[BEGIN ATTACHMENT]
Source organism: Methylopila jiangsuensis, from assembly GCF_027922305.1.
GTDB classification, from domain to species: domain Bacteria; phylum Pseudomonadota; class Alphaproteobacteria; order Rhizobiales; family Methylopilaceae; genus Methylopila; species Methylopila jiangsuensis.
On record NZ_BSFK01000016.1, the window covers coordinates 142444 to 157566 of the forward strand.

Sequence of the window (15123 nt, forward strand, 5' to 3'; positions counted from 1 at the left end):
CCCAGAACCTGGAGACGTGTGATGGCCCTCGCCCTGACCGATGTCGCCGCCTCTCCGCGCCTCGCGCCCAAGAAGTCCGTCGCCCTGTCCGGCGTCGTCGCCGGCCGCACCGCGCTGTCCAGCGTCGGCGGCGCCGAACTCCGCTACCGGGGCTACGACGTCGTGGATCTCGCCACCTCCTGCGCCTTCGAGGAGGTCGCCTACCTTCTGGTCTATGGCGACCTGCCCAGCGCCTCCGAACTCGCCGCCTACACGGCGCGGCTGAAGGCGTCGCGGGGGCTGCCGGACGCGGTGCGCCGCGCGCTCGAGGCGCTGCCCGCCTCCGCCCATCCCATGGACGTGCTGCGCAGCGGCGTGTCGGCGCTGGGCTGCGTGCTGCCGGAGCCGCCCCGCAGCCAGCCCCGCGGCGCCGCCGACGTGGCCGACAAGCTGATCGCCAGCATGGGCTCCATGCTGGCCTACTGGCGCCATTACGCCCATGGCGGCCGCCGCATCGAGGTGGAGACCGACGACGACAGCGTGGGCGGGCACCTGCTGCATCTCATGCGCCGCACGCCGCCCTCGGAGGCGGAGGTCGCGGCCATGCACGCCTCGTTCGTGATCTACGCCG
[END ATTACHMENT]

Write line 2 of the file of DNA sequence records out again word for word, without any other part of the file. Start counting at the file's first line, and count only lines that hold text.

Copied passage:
GTDB classification, from domain to species: domain Bacteria; phylum Pseudomonadota; class Alphaproteobacteria; order Rhizobiales; family Methylopilaceae; genus Methylopila; species Methylopila jiangsuensis.